“Ritorna vincitor!” cries the Egyptian throng in the first scene of Aida as they send their hero off to war: “Return in triumph!”
And that’s what the Met’s undisputed prima donna Anna Netrebko did last night in her first local performance of the protean title role of this opera: she came, she sang and she conquered.
Netrebko’s tour de force in this long and demanding part—an enslaved Ethiopian noblewoman who falls helplessly in love with the general of her captors’ army—is particularly gratifying after her relatively skimpy Met season last year. At that time she offered only a handful of performances of Puccini’s Tosca that found her in handsome voice but a little timid and muted in personality.
No such restraint hobbled her Aida, an explosion of conflict between erotic desire and patriotic duty from her first entrance. Physically she lurched and shuddered, and her voice if anything surpassed her panicky demeanor with dark, gasping tones and agitated phrasing swooping from fortissimo cries to pianissimo whispers.
And yet she excelled in the big purely vocal moments, rocketing to a blazing high C in her defiance of the jealous Egyptian princess Amneris. Later, in the mournful Nile aria, when Aida bids farewell to her native land, she gently soared to that same note in one of the most technically demanding phrases Verdi ever wrote. But this time the C shimmered like the moon emerging from a cloud-swept sky.
So glamorous and complete an artist could easily coast through her role, but here Netrebko was on her mettle, squared off with mezzo-soprano Anita Rachvelishvili as the scheming Amneris. Her tornado of a performance recalled the legends of the superhuman past interpreters of this part like Giulietta Simionato and Fiorenza Cossotto, a volatile brew of gigantic voice and overwhelming personality.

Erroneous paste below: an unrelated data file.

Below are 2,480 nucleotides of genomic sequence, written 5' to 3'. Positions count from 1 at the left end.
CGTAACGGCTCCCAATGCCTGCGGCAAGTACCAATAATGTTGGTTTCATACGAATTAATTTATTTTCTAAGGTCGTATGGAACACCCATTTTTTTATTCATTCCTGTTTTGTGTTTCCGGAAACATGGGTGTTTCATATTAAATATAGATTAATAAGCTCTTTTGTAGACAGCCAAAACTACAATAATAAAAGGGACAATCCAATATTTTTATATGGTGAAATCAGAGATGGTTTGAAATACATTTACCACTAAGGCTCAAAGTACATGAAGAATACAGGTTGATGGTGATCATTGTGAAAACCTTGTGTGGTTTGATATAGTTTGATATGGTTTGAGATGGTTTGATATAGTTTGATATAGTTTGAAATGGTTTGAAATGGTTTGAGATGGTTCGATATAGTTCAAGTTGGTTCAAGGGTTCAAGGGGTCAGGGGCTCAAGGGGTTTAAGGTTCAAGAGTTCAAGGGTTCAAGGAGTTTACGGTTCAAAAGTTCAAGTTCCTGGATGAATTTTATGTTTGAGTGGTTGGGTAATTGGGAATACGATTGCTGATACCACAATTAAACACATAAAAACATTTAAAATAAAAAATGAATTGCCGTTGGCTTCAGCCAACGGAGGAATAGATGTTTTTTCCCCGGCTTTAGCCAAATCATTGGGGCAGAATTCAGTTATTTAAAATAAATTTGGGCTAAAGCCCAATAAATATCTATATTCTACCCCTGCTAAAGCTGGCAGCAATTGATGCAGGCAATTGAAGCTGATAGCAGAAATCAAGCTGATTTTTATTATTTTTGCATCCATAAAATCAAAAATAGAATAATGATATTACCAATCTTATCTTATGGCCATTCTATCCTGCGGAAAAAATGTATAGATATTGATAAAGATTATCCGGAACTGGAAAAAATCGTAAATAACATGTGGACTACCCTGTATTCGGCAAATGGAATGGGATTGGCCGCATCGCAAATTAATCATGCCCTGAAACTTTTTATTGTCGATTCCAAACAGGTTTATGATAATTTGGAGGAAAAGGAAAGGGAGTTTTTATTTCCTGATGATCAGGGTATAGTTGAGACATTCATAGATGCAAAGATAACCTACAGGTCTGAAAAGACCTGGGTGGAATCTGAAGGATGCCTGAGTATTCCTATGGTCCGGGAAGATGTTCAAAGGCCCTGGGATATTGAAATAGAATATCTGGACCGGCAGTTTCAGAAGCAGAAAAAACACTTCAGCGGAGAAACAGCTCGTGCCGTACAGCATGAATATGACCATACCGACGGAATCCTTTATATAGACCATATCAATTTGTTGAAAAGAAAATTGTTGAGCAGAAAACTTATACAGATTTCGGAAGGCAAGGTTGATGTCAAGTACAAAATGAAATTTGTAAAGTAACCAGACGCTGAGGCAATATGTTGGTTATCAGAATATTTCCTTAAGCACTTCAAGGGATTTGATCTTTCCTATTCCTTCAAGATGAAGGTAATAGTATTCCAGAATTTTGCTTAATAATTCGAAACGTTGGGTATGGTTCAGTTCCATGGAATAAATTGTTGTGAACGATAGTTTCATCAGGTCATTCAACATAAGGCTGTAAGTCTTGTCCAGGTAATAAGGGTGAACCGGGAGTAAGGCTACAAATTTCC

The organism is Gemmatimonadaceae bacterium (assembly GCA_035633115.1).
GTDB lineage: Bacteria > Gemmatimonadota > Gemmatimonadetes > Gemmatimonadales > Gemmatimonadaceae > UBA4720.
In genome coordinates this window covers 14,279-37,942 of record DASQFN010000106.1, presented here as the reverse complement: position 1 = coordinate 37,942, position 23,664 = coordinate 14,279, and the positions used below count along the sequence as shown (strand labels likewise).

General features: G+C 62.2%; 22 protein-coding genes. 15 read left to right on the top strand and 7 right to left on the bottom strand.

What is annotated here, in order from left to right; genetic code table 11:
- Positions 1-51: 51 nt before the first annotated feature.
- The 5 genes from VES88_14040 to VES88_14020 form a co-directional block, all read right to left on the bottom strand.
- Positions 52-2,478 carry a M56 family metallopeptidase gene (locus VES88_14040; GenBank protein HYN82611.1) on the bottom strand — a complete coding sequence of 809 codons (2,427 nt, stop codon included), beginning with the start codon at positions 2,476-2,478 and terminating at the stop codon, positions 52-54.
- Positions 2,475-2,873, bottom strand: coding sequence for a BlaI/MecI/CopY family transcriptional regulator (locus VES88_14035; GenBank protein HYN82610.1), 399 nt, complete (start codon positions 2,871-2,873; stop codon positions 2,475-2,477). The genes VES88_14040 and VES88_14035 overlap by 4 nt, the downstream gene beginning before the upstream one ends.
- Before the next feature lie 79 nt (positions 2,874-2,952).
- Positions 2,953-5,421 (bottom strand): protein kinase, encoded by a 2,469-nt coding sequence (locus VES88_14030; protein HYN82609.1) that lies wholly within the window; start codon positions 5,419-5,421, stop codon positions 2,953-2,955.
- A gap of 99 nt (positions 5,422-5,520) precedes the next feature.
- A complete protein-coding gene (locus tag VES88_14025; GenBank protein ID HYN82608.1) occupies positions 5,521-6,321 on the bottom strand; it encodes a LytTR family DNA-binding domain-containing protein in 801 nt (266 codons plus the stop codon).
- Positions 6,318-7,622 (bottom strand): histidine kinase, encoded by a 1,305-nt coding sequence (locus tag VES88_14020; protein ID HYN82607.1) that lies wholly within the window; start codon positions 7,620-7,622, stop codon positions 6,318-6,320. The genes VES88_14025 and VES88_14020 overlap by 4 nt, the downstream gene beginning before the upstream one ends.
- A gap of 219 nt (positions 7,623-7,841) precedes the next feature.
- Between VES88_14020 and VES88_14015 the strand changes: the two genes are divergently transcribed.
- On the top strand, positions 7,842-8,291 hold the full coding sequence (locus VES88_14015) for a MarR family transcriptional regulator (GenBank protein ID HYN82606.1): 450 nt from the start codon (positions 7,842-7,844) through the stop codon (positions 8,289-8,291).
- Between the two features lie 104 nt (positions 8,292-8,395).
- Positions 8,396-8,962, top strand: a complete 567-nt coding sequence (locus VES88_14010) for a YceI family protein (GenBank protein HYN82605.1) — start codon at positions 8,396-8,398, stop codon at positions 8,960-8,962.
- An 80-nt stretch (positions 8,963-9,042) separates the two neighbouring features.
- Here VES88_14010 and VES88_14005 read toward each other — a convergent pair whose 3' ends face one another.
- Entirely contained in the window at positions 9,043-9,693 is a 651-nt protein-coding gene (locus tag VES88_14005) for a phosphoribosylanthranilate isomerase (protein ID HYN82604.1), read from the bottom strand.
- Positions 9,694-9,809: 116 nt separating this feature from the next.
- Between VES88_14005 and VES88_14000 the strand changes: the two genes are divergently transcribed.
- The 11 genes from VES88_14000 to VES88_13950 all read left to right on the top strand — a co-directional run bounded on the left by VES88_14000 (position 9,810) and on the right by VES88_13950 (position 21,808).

There was something savage, almost animalistic, Rachvelishvili at full cry: her perfectly tuned high C-flats were screams of blind rage and her chest tones sounded like the clanging open of the gates of Hell. And yet despite all that (not to mention her inch-thick makeup), she found a sympathetic note in the character: this Amneris was not evil but rather tragically headstrong, finally broken by regret and shame.
What’s more, the men in the cast—most of them anyway—were comparably superb. Quinn Kelsey’s complex, many-colored baritone elevated the relatively brief role of Aida’s father Amonasro to supervillian status. In his two scenes he seemed a puppetmaster manipulating the destinies of two kingdoms. And Ryan Speedo Green’s great golden bass made the King’s few lines for once sound like the utterances of a true monarch, not only authoritative but downright magnetic.
It’s best to forget Aleksandrs Antonenko’s catastrophic Radames, with his ear-splitting singing and nonstop futzing with his Tommy Wiseau wig, and instead concentrate on the richly shaded and sophisticated conducting of Nicola Luisotti. He found unexpected depths even in the more blatant moments of the Triumphal Scene, injecting a sudden change of tempo that made the final moments seem to leap off the stage.
Even the visual styling of the performers dazzled, in particular Netrebko’s svelte, body-conscious gowns that seemed to transform her into late 1950s Elizabeth Taylor. That said, she and her colleagues deserve a better production than the Met’s 30 year old staging with its mock “Temple of Dendur” backdrops and dated, insensitive blackface makeup. Fortunately, a new Aida production is promised a few seasons from now.
And speaking of the future, I can hardly wait for that time, a few decades hence, when I will totter forward from my rocking chair and wheeze to some snide young opera queen, “But, after all, my dear…you never heard Netrebko!”